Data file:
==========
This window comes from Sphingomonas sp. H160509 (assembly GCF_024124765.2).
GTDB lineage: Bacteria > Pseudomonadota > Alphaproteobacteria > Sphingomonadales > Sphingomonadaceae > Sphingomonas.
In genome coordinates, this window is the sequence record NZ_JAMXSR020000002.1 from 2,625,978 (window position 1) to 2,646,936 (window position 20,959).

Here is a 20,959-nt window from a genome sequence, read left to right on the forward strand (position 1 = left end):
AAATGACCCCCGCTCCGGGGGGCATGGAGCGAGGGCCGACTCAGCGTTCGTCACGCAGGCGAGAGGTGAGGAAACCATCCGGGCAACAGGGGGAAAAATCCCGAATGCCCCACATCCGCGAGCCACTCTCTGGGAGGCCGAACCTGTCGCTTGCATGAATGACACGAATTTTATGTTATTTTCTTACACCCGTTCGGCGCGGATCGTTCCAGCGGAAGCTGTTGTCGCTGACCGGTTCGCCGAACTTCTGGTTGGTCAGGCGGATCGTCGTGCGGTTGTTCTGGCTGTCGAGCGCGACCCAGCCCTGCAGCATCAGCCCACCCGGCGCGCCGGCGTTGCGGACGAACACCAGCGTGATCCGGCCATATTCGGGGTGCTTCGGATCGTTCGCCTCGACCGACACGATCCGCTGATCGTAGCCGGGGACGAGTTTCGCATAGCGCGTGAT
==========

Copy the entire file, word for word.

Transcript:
This window comes from Sphingomonas sp. H160509 (assembly GCF_024124765.2).
GTDB lineage: Bacteria > Pseudomonadota > Alphaproteobacteria > Sphingomonadales > Sphingomonadaceae > Sphingomonas.
In genome coordinates, this window is the sequence record NZ_JAMXSR020000002.1 from 2,625,978 (window position 1) to 2,646,936 (window position 20,959).

Here is a 20,959-nt window from a genome sequence, read left to right on the forward strand (position 1 = left end):
AAATGACCCCCGCTCCGGGGGGCATGGAGCGAGGGCCGACTCAGCGTTCGTCACGCAGGCGAGAGGTGAGGAAACCATCCGGGCAACAGGGGGAAAAATCCCGAATGCCCCACATCCGCGAGCCACTCTCTGGGAGGCCGAACCTGTCGCTTGCATGAATGACACGAATTTTATGTTATTTTCTTACACCCGTTCGGCGCGGATCGTTCCAGCGGAAGCTGTTGTCGCTGACCGGTTCGCCGAACTTCTGGTTGGTCAGGCGGATCGTCGTGCGGTTGTTCTGGCTGTCGAGCGCGACCCAGCCCTGCAGCATCAGCCCACCCGGCGCGCCGGCGTTGCGGACGAACACCAGCGTGATCCGGCCATATTCGGGGTGCTTCGGATCGTTCGCCTCGACCGACACGATCCGCTGATCGTAGCCGGGGACGAGTTTCGCATAGCGCGTGAT